We fight for a good portion of our lives to live up to our potential, to be identified, to be defined.
“What do you do?” is the question the world has been preparing us to answer since we were grade school.
I’m a pediatrician.
I’m a lawyer.
I’m an astronaut.
I’m a computer programmer.
I’m a dancer.
And it’s those specific answers that allow mothers and fathers to quickly boil you down in a nutshell. It’s what lets mailmen and neighbors say, “Oh that’s great,” so that they can all then talk about the weather in peace.
And it’s those specific answers that allow the people you meet to make snap judgments on the kind of person you are; from potential bosses, business partners or mates.
It’s no wonder then that we validate ourselves not on the kind of person we are, but on the kind of person people think we are when we say what we do.
And as the creative world, self-promotion, entrepreneurship, and innovation practices seep into everyday life, the lines of the box of what you do are not just being blurred, they are being breached.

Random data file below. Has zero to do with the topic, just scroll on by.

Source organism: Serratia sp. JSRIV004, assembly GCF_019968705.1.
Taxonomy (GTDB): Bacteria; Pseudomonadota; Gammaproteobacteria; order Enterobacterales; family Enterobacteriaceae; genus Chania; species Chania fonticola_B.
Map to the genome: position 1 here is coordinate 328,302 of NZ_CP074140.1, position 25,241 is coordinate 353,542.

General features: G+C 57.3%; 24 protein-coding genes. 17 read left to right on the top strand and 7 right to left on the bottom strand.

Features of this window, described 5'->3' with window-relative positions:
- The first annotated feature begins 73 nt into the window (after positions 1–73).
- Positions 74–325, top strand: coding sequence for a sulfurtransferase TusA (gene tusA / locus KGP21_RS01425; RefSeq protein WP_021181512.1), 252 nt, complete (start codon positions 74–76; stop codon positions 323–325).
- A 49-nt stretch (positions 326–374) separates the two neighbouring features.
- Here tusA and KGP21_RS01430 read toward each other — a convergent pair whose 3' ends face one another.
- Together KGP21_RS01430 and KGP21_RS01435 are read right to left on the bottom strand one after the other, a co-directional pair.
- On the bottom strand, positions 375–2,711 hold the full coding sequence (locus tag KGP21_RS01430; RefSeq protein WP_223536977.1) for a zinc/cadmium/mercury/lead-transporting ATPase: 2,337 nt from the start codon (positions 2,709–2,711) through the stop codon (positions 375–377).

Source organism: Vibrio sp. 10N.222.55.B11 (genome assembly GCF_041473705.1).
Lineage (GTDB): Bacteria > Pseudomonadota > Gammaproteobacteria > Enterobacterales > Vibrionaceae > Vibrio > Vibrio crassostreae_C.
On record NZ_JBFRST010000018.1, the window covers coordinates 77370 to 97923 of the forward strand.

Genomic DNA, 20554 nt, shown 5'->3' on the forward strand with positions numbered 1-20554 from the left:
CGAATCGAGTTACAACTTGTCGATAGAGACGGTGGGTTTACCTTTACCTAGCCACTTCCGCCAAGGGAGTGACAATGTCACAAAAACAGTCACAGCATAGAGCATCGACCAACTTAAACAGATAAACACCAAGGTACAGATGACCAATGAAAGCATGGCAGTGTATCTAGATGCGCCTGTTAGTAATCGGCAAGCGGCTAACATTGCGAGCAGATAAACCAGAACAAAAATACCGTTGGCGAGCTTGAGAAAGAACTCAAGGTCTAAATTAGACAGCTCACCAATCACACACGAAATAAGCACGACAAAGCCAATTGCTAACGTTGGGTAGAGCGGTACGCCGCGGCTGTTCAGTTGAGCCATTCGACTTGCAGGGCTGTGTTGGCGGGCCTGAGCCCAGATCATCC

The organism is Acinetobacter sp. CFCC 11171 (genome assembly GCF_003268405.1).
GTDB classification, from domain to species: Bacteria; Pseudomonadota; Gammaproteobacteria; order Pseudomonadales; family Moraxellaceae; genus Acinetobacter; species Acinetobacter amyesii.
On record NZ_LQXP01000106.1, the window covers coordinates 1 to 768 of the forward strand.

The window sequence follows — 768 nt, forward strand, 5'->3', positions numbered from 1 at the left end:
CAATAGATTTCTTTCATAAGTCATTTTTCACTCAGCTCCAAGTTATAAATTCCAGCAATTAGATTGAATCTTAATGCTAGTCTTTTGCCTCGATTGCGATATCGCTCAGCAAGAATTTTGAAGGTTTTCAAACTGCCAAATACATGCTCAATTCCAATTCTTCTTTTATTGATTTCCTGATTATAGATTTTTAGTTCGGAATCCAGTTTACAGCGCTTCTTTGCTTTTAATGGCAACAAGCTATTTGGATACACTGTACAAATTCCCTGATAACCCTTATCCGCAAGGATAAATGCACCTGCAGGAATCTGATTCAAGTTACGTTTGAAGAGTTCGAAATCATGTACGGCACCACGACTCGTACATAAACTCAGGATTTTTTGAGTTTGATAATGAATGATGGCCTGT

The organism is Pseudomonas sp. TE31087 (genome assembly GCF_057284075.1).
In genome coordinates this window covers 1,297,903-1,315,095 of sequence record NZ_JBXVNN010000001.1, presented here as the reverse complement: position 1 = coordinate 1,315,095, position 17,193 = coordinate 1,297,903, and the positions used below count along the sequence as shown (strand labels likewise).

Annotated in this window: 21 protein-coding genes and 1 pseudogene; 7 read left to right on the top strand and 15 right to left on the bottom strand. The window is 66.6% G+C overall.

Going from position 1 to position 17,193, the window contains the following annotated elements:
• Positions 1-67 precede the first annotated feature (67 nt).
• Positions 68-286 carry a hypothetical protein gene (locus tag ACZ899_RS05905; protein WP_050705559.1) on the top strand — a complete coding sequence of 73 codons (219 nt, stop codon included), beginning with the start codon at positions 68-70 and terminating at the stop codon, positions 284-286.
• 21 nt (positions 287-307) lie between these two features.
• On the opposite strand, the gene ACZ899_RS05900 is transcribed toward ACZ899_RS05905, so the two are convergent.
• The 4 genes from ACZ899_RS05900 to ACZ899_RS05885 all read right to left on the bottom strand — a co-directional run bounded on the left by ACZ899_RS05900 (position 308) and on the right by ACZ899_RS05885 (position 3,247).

We all want a slice of the new-age pie and we want to tell everyone about it as soon as possible.
And so we have change agents, chief happiness officers, career strategists and the like popping up left and right.
Want to say you’re an author because you self-published a book? You can.
Want to say you’re a speaker because once you finagled your way on your alma mater’s campus to talk to leadership club on your own dime? You can.
(My god, even my own Linkedin profile has my title listed as: “Instigator, Coach, Entrepreneur.” How flim-flam does that sound?!)
But slowly on in life you learn that just because someone says they live a sexy life, doesn’t mean they do. Behind the “co-founder” and “creator of” veneer, there is often a house of rubbled confidence.
I’ve been guilty of that from time to time.
I’ve turned down work or titles because they weren’t sexy enough in other people’s eyes – in the story I was telling – because I hadn’t stopped and thought about the pressure of living the facade.
Your job title doesn’t define whether or not you can live a life worth talking about.
What you do is not who you are.
Who you are is what makes you sexy. What you do is sexy enough.